They're so terrible that I'll be amazed if I'm not quarantined upon my re-entry into the United States. I wouldn't need to worry about stalkers, because not only are they uniquely hideous, they're also unrecognizable. At least I like to think so.
And just think. I'm stuck with these hideous pictures for another decade. Unless my passport gets stolen again.
* * * * *
So, my passport picture will act as an immediate emetic on any and all boarder guards who have to look at it. That's the bad news. The good news is that by letting mes droigts do the marchant dans les pages jaunes, I found a photographer who could take pictures for an American passport. And this photographer was open for business on Sunday.
This might not sound like such a big deal, from where you're sitting, but trust me. If the English are a nation of shopkeepers, the French are more like a nation of clockwatchers.
Sunday in Paris is a bad day to find anything open. It's a day when every other Parisian is out strolling the boulevards, eating a leisurely dejeuner, drinking vin rouge, and playing boules. Actually, I have no idea what they're all doing, but I do know that while New York is the city that never sleeps, and Chicago is the city that works, Paris is the city that doesn't work. Yes, it's lovely and historic and the food is great, and the shopping would be great if I had, you know, a wallet and some credit cards to shop with, but the go-getting entrepreneurial spirit we enjoy in the United States is completely lacking.
In fact, the biggest go-getter I've encountered on this trip is the shithead who stole my purse.
* * * * *
See, this is how travel broadens and educates a person. After my purse was stolen I spent something like three hours in a Parisian police station waiting to file a crime report. There were two crime victims ahead of me. When the first one went into a little room with a policewoman and was there for over an hour, I knew I was in trouble. Meanwhile I sat there and watched as about eight policemen and -women arrived in street clothes, disappeared, reappeared wearing their uniforms, walked around the entire station kissing everyone on both cheeks, and then sort of drifted away, or crowded behind a counter to not do much of anything.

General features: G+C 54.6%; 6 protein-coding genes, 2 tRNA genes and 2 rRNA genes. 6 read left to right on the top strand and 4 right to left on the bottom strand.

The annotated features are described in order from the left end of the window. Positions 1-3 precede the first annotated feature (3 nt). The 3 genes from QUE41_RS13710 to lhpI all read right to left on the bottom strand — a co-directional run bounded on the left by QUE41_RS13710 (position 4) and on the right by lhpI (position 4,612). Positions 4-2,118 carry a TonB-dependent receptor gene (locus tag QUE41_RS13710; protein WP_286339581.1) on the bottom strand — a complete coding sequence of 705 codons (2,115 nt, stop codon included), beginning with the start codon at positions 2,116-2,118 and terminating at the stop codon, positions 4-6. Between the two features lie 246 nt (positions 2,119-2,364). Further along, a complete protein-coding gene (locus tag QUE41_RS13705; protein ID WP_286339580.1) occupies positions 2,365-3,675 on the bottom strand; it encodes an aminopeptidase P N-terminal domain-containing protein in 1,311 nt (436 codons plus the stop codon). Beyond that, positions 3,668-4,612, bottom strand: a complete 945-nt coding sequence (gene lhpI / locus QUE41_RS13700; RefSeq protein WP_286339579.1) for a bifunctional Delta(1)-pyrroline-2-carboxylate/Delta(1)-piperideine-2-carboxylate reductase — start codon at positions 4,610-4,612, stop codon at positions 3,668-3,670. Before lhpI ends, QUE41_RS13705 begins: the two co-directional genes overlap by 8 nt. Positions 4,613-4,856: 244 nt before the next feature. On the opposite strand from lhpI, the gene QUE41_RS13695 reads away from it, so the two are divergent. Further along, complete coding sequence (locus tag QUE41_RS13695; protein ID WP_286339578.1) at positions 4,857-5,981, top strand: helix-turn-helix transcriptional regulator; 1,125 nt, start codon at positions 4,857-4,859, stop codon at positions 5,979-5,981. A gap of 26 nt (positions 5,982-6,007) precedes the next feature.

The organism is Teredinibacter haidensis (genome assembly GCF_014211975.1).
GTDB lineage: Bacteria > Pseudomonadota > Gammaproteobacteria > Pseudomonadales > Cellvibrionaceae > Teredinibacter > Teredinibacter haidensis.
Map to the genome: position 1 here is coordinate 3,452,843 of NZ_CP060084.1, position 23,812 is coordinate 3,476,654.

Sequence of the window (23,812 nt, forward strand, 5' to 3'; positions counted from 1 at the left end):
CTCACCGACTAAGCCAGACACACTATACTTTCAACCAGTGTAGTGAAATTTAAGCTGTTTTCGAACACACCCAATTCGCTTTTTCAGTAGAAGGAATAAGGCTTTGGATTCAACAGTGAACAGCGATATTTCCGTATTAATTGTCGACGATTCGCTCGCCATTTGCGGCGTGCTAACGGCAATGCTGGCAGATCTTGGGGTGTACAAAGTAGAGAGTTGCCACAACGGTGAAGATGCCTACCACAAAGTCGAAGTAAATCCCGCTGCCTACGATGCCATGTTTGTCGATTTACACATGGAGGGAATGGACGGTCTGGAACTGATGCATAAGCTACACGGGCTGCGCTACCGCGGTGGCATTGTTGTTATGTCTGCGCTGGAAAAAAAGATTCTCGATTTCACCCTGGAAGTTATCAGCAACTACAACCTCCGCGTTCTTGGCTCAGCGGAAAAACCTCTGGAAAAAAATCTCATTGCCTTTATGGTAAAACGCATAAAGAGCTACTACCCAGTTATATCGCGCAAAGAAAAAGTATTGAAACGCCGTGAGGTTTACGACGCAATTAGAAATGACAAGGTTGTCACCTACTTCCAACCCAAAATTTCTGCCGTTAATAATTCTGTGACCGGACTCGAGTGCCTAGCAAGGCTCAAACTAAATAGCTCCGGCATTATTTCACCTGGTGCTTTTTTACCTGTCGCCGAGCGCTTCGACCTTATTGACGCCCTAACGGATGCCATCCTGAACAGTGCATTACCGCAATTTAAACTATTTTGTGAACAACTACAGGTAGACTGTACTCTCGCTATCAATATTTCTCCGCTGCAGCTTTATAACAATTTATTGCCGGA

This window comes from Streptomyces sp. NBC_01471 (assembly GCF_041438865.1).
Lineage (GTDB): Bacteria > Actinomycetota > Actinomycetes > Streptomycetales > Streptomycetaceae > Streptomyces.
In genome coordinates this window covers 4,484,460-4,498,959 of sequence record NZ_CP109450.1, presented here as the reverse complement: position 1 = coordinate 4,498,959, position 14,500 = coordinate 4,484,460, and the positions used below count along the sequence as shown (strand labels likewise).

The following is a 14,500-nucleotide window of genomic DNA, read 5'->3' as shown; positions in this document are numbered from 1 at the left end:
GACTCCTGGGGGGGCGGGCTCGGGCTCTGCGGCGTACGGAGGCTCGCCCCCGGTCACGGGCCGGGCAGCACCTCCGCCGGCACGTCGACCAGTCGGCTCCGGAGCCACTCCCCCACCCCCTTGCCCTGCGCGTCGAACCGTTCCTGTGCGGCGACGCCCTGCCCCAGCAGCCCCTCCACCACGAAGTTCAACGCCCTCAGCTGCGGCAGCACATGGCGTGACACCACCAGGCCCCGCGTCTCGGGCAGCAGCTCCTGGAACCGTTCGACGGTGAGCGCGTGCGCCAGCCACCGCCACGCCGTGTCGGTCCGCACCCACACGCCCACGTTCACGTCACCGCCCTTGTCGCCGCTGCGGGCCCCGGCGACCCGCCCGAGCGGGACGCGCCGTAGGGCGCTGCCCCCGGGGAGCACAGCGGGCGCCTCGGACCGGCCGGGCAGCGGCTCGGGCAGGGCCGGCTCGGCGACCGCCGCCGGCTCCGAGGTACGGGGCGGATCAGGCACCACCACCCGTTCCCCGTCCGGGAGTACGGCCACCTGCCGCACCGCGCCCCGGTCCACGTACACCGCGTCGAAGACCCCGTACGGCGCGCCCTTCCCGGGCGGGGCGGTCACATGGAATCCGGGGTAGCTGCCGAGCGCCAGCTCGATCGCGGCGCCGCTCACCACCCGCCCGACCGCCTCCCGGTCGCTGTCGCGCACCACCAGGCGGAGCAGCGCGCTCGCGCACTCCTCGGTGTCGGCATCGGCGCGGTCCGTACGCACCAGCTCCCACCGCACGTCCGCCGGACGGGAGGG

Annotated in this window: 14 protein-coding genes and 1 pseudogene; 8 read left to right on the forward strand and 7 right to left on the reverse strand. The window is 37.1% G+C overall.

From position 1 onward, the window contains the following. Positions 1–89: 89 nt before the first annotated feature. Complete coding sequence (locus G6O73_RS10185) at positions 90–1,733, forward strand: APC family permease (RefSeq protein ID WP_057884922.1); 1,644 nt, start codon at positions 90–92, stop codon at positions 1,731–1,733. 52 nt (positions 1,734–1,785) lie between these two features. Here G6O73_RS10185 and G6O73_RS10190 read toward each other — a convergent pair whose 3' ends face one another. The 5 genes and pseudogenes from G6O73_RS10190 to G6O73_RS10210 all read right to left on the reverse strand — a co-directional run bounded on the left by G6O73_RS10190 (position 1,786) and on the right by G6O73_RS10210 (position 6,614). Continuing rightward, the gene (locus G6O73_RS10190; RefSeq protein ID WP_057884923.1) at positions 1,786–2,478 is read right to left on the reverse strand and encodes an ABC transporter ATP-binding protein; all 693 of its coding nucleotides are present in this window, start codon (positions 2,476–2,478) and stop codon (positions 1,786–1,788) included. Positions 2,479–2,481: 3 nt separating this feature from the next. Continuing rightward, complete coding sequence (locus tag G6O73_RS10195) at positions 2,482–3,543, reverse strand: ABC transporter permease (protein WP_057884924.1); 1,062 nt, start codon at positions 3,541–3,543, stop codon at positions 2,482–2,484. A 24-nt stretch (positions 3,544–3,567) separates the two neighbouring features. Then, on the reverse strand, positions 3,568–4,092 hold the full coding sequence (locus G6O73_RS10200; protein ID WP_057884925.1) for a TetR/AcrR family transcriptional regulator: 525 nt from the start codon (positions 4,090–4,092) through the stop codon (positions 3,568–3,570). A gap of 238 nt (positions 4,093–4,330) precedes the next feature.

This was cute in a "it's just like a movie!" kind of way, but eventually I started to get pissed off. I mean, seriously. Imagine if before getting down to the business of writing this entry, I went "blackbird! How's it going? kiss/kiss!" "Hi Joke! kiss/kiss" "Badger! How are you? Kiss/kiss." I know what you'd be thinking: holy shit; is this a blog or a talk show? Can we get on with it?
Meanwhile we crime victims sat and waited some more. And then when I finally got my chance to talk to a policewoman, I sat in a room with her while she typed shit into a computer, then emerged with lots of pieces of paper and no real sense that anything had been accomplished. Plus nobody kissed me even once.
* * * * *
Tomorrow I'm going to the American Embassy, where I expect to spend another eternity waiting in line. There will probably be less kissing, because I'll bet a lot of the people who work there are American. Then we'll come back to the hotel and check out because they don't have a room for us here anymore. Then we'll go to our new, inconveniently located hotel in a charmless modern section of Paris and mope around some more until we all look as bad as our passport pictures. Because for us it's all about family
Only then will we return to the United States and bring our sweetness, light, and hideous